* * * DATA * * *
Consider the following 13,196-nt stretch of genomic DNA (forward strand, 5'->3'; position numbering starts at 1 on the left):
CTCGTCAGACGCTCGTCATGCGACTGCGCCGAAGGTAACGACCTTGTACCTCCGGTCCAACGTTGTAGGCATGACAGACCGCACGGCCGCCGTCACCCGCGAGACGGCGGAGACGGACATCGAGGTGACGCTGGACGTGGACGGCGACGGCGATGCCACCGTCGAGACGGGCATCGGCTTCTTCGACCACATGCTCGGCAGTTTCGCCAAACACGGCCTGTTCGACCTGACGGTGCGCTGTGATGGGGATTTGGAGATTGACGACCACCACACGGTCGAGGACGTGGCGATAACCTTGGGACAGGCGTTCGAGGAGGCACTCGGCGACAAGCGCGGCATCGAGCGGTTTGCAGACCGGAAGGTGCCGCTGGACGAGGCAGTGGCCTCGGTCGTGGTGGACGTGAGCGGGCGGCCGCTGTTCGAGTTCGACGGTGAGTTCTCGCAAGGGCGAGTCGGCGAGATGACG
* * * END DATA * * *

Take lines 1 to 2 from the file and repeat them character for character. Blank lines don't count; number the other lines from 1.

Consider the following 13,196-nt stretch of genomic DNA (forward strand, 5'->3'; position numbering starts at 1 on the left):
CTCGTCAGACGCTCGTCATGCGACTGCGCCGAAGGTAACGACCTTGTACCTCCGGTCCAACGTTGTAGGCATGACAGACCGCACGGCCGCCGTCACCCGCGAGACGGCGGAGACGGACATCGAGGTGACGCTGGACGTGGACGGCGACGGCGATGCCACCGTCGAGACGGGCATCGGCTTCTTCGACCACATGCTCGGCAGTTTCGCCAAACACGGCCTGTTCGACCTGACGGTGCGCTGTGATGGGGATTTGGAGATTGACGACCACCACACGGTCGAGGACGTGGCGATAACCTTGGGACAGGCGTTCGAGGAGGCACTCGGCGACAAGCGCGGCATCGAGCGGTTTGCAGACCGGAAGGTGCCGCTGGACGAGGCAGTGGCCTCGGTCGTGGTGGACGTGAGCGGGCGGCCGCTGTTCGAGTTCGACGGTGAGTTCTCGCAAGGGCGAGTCGGCGAGATGACG